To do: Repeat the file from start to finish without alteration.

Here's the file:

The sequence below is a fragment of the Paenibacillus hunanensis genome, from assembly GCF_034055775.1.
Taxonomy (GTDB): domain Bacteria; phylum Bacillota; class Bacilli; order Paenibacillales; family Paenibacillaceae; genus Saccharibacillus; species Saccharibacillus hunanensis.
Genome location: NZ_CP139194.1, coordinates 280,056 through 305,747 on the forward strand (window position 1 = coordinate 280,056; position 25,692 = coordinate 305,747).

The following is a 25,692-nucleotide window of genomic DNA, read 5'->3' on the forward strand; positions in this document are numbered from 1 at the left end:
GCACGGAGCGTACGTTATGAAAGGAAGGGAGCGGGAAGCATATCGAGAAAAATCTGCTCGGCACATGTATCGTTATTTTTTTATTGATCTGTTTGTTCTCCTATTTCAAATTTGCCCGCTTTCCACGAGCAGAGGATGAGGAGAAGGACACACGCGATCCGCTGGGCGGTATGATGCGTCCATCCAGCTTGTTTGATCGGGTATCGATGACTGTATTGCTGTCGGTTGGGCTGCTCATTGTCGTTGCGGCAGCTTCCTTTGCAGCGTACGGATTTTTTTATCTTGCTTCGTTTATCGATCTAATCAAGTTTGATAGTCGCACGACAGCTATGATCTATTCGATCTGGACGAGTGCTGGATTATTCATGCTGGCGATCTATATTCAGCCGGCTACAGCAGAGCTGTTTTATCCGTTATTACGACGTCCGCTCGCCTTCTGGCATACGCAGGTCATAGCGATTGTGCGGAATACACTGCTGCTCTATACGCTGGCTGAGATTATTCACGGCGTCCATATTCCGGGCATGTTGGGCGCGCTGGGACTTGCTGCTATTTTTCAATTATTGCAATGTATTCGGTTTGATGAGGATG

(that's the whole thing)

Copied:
The sequence below is a fragment of the Paenibacillus hunanensis genome, from assembly GCF_034055775.1.
Taxonomy (GTDB): domain Bacteria; phylum Bacillota; class Bacilli; order Paenibacillales; family Paenibacillaceae; genus Saccharibacillus; species Saccharibacillus hunanensis.
Genome location: NZ_CP139194.1, coordinates 280,056 through 305,747 on the forward strand (window position 1 = coordinate 280,056; position 25,692 = coordinate 305,747).

The following is a 25,692-nucleotide window of genomic DNA, read 5'->3' on the forward strand; positions in this document are numbered from 1 at the left end:
GCACGGAGCGTACGTTATGAAAGGAAGGGAGCGGGAAGCATATCGAGAAAAATCTGCTCGGCACATGTATCGTTATTTTTTTATTGATCTGTTTGTTCTCCTATTTCAAATTTGCCCGCTTTCCACGAGCAGAGGATGAGGAGAAGGACACACGCGATCCGCTGGGCGGTATGATGCGTCCATCCAGCTTGTTTGATCGGGTATCGATGACTGTATTGCTGTCGGTTGGGCTGCTCATTGTCGTTGCGGCAGCTTCCTTTGCAGCGTACGGATTTTTTTATCTTGCTTCGTTTATCGATCTAATCAAGTTTGATAGTCGCACGACAGCTATGATCTATTCGATCTGGACGAGTGCTGGATTATTCATGCTGGCGATCTATATTCAGCCGGCTACAGCAGAGCTGTTTTATCCGTTATTACGACGTCCGCTCGCCTTCTGGCATACGCAGGTCATAGCGATTGTGCGGAATACACTGCTGCTCTATACGCTGGCTGAGATTATTCACGGCGTCCATATTCCGGGCATGTTGGGCGCGCTGGGACTTGCTGCTATTTTTCAATTATTGCAATGTATTCGGTTTGATGAGGATG